Replace worn tires with the original tire size used by Honda. Avoid bigger tires, as Perronne recommends. Pay a mechanic for a wheel alignment because that operation requires computerized heavy equipment.
Make sure your tires are properly inflated, and don't use metal rims or hubcaps because they add weight to the car. Use plastic wheel covers.
Remove all extra weight in the car, including any tool sets, computers and equipment you are keeping in the trunk. Avoid running the air conditioning.
Replace the spark plugs, wires, air filter, fuel filter, oxygen sensor, oil and oil filter as needed. Add an oil additive to improve motor compression for older cars. Use only oil recommended by Honda and maintain the oil at the proper level. Avoid overfilling the oil because that fouls the plugs and reduces mileage.
Start gradually from red lights or stop signs and accelerate slowly but safely, always watching other traffic. Avoid touching the brake while driving unless absolutely necessary. Avoid stop-and-go driving and take the highway when possible because highway driving improves gas mileage.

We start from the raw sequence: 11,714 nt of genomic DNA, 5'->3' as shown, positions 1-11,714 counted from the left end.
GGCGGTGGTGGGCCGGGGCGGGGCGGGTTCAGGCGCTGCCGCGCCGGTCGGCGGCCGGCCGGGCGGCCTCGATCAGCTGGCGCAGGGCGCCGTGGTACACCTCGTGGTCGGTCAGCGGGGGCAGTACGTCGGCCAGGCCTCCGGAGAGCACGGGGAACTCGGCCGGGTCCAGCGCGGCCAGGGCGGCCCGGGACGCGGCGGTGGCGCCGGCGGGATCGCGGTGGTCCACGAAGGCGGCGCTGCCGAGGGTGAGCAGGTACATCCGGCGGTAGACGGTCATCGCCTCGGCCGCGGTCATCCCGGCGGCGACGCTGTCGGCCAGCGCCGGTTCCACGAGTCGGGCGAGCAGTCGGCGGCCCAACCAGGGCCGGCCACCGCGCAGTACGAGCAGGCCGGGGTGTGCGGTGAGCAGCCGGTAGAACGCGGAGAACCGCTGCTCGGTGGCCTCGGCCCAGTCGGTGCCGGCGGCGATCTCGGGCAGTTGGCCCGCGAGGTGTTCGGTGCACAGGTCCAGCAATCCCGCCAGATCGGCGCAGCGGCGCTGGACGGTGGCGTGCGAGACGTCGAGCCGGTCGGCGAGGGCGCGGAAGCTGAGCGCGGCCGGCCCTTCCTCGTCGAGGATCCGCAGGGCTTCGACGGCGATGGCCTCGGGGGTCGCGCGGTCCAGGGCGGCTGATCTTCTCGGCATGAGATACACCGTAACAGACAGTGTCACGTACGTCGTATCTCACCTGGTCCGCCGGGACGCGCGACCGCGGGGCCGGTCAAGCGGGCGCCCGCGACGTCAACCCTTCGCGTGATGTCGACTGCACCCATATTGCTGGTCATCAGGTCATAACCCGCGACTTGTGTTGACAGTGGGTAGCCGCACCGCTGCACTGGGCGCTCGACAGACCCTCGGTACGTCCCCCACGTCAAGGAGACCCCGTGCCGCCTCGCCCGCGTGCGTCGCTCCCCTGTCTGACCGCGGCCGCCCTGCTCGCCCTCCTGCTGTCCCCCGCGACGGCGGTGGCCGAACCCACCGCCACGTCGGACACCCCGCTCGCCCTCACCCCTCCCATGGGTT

Drive at 55 mph on the highway as long as it's legal. Maintain the minimum legal speed on the freeway, usually 10 mph under the posted speed limit. Use gravity to your advantage as you drive. Avoid accelerating uphill, let the car accelerate as you move downhill and let your momentum carry you past the base of the hill and partly up the next one.
Use carburetor cleaner to clean the carburetor inside the air filter housing while letting the motor idle. Remove all gunk from your carburetor for a significant increase in mileage. Use fuel injector cleaner in the tank.
Adjust your idle to original levels, and make sure your cooling and charging systems are functioning properly. Ensure that the vacuum level on the emissions control equipment is correct because the vacuum affects fuel flow. Ensure that the fuel pump is working and that the fuel pressure is correct. Maintain transmission fluid at the proper level.Some things about improving gas mileage for your Honda Civic are obvious. Don't race the engine while sitting idle, and don't race up and down the streets at 80 miles per hour. Other ways of getting better fuel economy are not as obvious. Craig Perronne of Off-Road.com writes that tire considerations are important in improving gas mileage, something that isn't really intuitive. If you haven't already purchased but are still deciding which Honda Civic to buy, remember that hybrids are best for fuel economy, manual transmission gas models are second best, and automatic transmission gas models are third.